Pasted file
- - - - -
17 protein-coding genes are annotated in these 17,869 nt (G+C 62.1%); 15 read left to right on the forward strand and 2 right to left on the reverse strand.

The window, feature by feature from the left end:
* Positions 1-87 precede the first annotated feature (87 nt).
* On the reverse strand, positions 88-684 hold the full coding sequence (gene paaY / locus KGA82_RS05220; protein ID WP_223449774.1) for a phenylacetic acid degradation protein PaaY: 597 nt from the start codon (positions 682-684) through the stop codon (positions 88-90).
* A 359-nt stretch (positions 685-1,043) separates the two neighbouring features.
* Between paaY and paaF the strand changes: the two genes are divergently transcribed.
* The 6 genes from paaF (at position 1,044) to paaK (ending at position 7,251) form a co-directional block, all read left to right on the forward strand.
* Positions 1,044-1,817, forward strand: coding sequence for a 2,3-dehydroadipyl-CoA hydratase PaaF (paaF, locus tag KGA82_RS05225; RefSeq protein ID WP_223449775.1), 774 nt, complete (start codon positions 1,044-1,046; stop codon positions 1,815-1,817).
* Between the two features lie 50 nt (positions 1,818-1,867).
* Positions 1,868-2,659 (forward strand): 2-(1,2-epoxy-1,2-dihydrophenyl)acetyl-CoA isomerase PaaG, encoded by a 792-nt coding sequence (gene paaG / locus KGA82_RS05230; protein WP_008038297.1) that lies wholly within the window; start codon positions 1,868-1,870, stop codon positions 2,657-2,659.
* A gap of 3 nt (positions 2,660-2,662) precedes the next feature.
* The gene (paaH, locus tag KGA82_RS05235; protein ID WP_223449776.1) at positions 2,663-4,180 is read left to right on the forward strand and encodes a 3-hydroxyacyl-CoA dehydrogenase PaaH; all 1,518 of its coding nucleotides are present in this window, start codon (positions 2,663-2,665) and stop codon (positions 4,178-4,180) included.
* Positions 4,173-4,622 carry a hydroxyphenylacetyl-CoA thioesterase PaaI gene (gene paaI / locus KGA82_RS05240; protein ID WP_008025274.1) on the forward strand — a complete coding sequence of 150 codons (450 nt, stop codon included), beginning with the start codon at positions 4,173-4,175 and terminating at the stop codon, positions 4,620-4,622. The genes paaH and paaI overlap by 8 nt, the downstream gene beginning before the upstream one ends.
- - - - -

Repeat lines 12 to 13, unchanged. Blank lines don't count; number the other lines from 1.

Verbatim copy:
* The gene (paaH, locus tag KGA82_RS05235; protein ID WP_223449776.1) at positions 2,663-4,180 is read left to right on the forward strand and encodes a 3-hydroxyacyl-CoA dehydrogenase PaaH; all 1,518 of its coding nucleotides are present in this window, start codon (positions 2,663-2,665) and stop codon (positions 4,178-4,180) included.
* Positions 4,173-4,622 carry a hydroxyphenylacetyl-CoA thioesterase PaaI gene (gene paaI / locus KGA82_RS05240; protein ID WP_008025274.1) on the forward strand — a complete coding sequence of 150 codons (450 nt, stop codon included), beginning with the start codon at positions 4,173-4,175 and terminating at the stop codon, positions 4,620-4,622. The genes paaH and paaI overlap by 8 nt, the downstream gene beginning before the upstream one ends.